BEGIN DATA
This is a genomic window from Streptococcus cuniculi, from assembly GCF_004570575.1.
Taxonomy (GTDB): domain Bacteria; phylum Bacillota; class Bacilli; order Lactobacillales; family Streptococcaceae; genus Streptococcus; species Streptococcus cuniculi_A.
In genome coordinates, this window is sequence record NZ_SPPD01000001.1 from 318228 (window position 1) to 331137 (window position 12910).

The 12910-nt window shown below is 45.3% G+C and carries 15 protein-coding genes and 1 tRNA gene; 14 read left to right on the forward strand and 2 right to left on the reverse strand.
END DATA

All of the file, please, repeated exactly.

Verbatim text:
This is a genomic window from Streptococcus cuniculi, from assembly GCF_004570575.1.
Taxonomy (GTDB): domain Bacteria; phylum Bacillota; class Bacilli; order Lactobacillales; family Streptococcaceae; genus Streptococcus; species Streptococcus cuniculi_A.
In genome coordinates, this window is sequence record NZ_SPPD01000001.1 from 318228 (window position 1) to 331137 (window position 12910).

The 12910-nt window shown below is 45.3% G+C and carries 15 protein-coding genes and 1 tRNA gene; 14 read left to right on the forward strand and 2 right to left on the reverse strand.